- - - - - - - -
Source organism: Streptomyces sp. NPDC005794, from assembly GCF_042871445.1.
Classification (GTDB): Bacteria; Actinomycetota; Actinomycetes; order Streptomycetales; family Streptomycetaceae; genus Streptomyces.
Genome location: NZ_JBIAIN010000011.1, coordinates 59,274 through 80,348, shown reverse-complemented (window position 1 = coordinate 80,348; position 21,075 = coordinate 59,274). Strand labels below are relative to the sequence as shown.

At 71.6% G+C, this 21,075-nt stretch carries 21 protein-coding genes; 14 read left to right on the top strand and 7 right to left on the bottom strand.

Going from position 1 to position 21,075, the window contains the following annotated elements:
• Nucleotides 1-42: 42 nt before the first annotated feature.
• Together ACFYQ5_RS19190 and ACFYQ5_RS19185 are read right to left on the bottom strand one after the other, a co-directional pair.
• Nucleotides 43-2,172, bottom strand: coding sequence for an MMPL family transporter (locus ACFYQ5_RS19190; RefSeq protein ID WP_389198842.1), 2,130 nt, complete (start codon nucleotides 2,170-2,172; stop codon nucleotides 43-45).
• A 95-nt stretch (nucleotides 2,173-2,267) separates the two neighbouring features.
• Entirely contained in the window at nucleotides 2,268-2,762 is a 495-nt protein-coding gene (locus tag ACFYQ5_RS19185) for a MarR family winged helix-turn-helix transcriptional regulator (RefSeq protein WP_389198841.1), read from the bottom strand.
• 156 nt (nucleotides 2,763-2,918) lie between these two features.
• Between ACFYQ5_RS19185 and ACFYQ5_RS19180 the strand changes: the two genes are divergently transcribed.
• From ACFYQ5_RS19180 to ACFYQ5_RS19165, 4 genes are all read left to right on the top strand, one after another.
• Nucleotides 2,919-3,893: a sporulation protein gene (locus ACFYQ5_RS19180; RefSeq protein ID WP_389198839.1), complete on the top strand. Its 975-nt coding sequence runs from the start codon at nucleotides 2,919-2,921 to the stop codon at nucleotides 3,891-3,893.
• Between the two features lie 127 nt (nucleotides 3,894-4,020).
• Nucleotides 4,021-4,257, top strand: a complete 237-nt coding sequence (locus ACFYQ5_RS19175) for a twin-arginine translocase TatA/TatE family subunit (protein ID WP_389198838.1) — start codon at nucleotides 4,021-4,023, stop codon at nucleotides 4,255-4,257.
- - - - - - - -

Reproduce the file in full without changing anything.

Source organism: Streptomyces sp. NPDC005794, from assembly GCF_042871445.1.
Classification (GTDB): Bacteria; Actinomycetota; Actinomycetes; order Streptomycetales; family Streptomycetaceae; genus Streptomyces.
Genome location: NZ_JBIAIN010000011.1, coordinates 59,274 through 80,348, shown reverse-complemented (window position 1 = coordinate 80,348; position 21,075 = coordinate 59,274). Strand labels below are relative to the sequence as shown.

At 71.6% G+C, this 21,075-nt stretch carries 21 protein-coding genes; 14 read left to right on the top strand and 7 right to left on the bottom strand.

Going from position 1 to position 21,075, the window contains the following annotated elements:
• Nucleotides 1-42: 42 nt before the first annotated feature.
• Together ACFYQ5_RS19190 and ACFYQ5_RS19185 are read right to left on the bottom strand one after the other, a co-directional pair.
• Nucleotides 43-2,172, bottom strand: coding sequence for an MMPL family transporter (locus ACFYQ5_RS19190; RefSeq protein ID WP_389198842.1), 2,130 nt, complete (start codon nucleotides 2,170-2,172; stop codon nucleotides 43-45).
• A 95-nt stretch (nucleotides 2,173-2,267) separates the two neighbouring features.
• Entirely contained in the window at nucleotides 2,268-2,762 is a 495-nt protein-coding gene (locus tag ACFYQ5_RS19185) for a MarR family winged helix-turn-helix transcriptional regulator (RefSeq protein WP_389198841.1), read from the bottom strand.
• 156 nt (nucleotides 2,763-2,918) lie between these two features.
• Between ACFYQ5_RS19185 and ACFYQ5_RS19180 the strand changes: the two genes are divergently transcribed.
• From ACFYQ5_RS19180 to ACFYQ5_RS19165, 4 genes are all read left to right on the top strand, one after another.
• Nucleotides 2,919-3,893: a sporulation protein gene (locus ACFYQ5_RS19180; RefSeq protein ID WP_389198839.1), complete on the top strand. Its 975-nt coding sequence runs from the start codon at nucleotides 2,919-2,921 to the stop codon at nucleotides 3,891-3,893.
• Between the two features lie 127 nt (nucleotides 3,894-4,020).
• Nucleotides 4,021-4,257, top strand: a complete 237-nt coding sequence (locus ACFYQ5_RS19175) for a twin-arginine translocase TatA/TatE family subunit (protein ID WP_389198838.1) — start codon at nucleotides 4,021-4,023, stop codon at nucleotides 4,255-4,257.